These mighty four-legged creatures inspire wonder and awe… and sometimes confusion. If you’ve ever wondered how they’re different, read on.

First. Let’s be honest, many of us haven’t just wondered how they’re different. Many of us have wondered, at times, which one we are actually looking at – especially if it is a female without her species distinctive antlers. They do look an awful lot alike, after all, and it’s not just because we may or may not need glasses. Okay, personal eyesight issues aside, deer, elk and moose share features because they all belong to the taxonomic Cervidae family, which contains 47 species around the world. Now that you know you’re not alone…



Deer are the smallest, quickest species of the three; they’re the ones you see bounding around and, possibly, darting out in front of your car when you’re driving. There are many species of deer that range in size and average weight, including Eld’s deer, Sambar deer, and the Indian hog deer to name a few. Mule deer are found in and around Estes Park and weigh between 120-330 pounds on average.

Where you’ll see them: Search for them feeding in open, shrub-filled areas between dusk and dawn.

Fun fact: Mule deer are named for their ears, which are large like a mule’s ears. Also – their bounding run has a fun name: stotting.



Elk_John Berry

Elk are the mid-sized family members, compared to deer and moose, averaging between 710-730 pounds. Deer tend to look petite compared to them and moose often dwarf them. Like deer, elk will get in your way when you’re driving, but they tend to amble into your path rather than dart.

Elk attract a lot of attention in Estes Park in the fall, during their rutting season. Large harems can be found throughout town with alpha and challenging males bugling, and sometimes, fighting. If you witness this behavior, you’re definitely observing elk! Also, if you witness this behavior… keep your distance and practice safe wildlife viewing practices. Elk are wild animals living wild lives and are unconcerned with your perfect Instagram shot… just sayin’.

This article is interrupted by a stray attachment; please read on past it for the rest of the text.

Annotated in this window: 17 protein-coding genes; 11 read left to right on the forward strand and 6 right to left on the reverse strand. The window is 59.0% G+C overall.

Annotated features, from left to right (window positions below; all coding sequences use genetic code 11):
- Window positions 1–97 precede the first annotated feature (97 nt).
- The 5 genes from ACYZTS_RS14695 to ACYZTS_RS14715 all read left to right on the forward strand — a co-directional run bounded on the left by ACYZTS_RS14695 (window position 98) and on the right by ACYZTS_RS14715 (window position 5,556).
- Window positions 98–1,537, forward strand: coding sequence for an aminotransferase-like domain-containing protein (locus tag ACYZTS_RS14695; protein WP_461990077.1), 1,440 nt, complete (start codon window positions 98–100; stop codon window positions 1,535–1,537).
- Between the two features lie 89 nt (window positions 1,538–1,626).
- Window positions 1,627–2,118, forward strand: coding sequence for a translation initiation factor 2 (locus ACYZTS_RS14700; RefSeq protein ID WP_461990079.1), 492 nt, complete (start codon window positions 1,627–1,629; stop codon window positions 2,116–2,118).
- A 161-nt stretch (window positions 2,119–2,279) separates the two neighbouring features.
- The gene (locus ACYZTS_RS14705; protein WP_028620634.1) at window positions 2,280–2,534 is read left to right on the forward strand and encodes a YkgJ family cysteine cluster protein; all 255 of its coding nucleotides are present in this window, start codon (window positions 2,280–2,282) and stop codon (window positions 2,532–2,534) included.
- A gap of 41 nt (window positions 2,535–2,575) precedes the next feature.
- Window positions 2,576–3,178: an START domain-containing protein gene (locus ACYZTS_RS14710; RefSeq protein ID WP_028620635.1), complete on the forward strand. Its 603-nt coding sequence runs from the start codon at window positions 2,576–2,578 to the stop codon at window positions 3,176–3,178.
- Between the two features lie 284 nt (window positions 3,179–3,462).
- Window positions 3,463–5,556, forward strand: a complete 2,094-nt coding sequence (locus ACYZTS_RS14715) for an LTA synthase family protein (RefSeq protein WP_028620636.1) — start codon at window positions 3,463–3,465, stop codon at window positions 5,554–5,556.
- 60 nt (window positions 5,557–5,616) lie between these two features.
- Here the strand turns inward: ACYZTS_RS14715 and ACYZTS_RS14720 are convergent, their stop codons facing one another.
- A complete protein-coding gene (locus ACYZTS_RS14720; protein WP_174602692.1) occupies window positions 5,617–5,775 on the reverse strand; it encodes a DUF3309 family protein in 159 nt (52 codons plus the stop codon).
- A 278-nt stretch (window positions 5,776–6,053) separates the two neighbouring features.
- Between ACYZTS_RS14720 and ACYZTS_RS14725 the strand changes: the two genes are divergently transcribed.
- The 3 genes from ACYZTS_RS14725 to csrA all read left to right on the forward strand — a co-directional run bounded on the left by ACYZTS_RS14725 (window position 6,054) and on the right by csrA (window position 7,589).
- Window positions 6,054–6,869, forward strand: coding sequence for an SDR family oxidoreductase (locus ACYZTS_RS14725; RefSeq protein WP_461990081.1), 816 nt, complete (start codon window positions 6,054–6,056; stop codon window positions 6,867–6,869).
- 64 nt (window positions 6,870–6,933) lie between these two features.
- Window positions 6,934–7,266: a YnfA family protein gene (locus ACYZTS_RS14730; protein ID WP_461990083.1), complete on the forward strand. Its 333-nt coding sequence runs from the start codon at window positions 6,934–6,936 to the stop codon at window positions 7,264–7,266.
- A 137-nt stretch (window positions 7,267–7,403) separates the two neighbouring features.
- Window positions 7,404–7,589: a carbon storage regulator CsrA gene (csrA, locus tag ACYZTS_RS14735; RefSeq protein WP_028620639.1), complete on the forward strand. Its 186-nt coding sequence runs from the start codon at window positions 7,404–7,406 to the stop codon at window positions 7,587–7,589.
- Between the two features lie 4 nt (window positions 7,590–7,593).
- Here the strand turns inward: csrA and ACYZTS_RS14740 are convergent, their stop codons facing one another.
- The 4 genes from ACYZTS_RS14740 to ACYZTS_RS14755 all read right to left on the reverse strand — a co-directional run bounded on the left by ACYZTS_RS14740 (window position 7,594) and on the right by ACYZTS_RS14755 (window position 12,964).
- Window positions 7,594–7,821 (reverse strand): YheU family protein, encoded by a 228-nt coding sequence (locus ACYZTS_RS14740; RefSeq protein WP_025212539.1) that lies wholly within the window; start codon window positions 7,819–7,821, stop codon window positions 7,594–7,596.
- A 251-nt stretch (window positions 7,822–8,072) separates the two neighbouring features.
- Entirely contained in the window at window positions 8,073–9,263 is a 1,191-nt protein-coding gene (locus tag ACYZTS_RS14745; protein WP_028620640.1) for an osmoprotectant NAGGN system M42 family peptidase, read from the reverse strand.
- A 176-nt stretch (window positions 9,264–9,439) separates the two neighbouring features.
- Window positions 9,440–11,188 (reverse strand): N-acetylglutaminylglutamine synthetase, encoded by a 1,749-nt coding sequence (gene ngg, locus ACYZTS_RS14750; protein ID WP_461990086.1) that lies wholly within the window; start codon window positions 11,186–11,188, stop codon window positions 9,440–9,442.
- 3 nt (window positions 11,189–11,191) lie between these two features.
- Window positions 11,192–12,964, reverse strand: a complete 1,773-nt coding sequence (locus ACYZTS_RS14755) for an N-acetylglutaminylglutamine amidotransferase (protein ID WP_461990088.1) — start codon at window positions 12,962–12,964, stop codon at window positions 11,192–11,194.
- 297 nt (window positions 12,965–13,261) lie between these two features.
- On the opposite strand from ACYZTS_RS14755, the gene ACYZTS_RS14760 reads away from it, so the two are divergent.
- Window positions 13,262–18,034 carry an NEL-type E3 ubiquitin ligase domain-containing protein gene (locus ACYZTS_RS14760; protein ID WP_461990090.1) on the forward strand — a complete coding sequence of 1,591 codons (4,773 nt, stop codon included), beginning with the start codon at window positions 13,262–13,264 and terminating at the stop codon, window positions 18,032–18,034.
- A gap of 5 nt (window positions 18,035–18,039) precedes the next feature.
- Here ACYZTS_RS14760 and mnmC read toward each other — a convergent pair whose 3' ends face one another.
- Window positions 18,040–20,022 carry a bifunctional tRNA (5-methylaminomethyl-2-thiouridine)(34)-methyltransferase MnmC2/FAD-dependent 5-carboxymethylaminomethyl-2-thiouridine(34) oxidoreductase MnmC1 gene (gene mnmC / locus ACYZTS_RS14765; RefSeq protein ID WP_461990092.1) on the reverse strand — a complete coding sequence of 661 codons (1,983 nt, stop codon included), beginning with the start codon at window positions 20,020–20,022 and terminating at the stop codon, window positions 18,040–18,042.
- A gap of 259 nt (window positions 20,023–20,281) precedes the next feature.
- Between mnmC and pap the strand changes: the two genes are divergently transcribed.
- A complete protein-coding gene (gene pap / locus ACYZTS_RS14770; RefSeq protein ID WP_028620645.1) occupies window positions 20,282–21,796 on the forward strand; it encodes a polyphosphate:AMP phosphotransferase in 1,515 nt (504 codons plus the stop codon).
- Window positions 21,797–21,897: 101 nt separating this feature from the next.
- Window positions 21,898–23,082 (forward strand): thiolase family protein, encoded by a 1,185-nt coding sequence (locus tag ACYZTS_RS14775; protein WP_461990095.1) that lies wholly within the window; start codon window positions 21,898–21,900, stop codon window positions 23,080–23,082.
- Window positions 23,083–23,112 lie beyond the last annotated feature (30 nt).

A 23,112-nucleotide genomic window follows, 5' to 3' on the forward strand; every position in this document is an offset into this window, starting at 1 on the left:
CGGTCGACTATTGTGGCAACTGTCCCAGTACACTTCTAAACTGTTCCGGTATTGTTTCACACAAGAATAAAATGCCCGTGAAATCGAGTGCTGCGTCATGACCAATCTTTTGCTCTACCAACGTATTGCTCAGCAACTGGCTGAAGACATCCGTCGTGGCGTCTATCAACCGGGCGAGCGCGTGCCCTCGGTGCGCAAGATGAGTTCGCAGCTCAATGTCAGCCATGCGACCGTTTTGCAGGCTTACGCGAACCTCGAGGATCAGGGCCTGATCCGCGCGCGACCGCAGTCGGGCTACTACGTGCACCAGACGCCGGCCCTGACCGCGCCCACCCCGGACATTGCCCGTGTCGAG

Where you’ll see them: In the heat of summer elk are found in the alpine areas of Rocky Mountain National Park. As the weather turns cold the elk descend into the town of Estes Park where they can be found… nearly everywhere. Wapiti Meadows, below the dam on the east side of Lake Estes, is a beautiful place to find them in town. Take a picnic lunch and a fishing pole along and make a day of it – the Big Thompson River runs along the meadows and is an idyllic fly fishing location.



Moose are the largest, weighing in at 840-1500 pounds on average and often seem to be about the size of a horse. They have distinctive antlers – where deer and elk antlers are spindly a moose’s antlers are broad. Their heads are distinctive as well – they have a long, broad snouts (yes, think Bullwinkle) and a flap of skin, called a dewlap, that hangs from their chin area. Moose are less common on the east side of the Continental Divide (where Estes Park and Estes Park’s entrances to Rocky Mountain National Park are located), so there is less risk of running across one while driving, but it has been known to happen.

Where you’ll see them: In and around rivers and lakes that are abundant in aquatic vegetation and willows.

Fun fact: They’re surprisingly fast. For a creature with that much antler and a humped back, moose can clock up to 35 miles per hour.


Safe and respectful wildlife viewing

Deer, elk and moose live in an around Estes Park so when you’re here you are likely to run across them. Just like elk, deer and moose are wild animals living wild lives – they are not domesticated animals and deserve space and respect. Believe it or not, there is a misconception that these animals are domesticated and managed by the town of Estes Park or nearby Rocky Mountain National Park. Many of us also seem to think they wish to be front and center in our Instagram posts. They don’t. Study our tips for viewing wildlife safely and respectfully.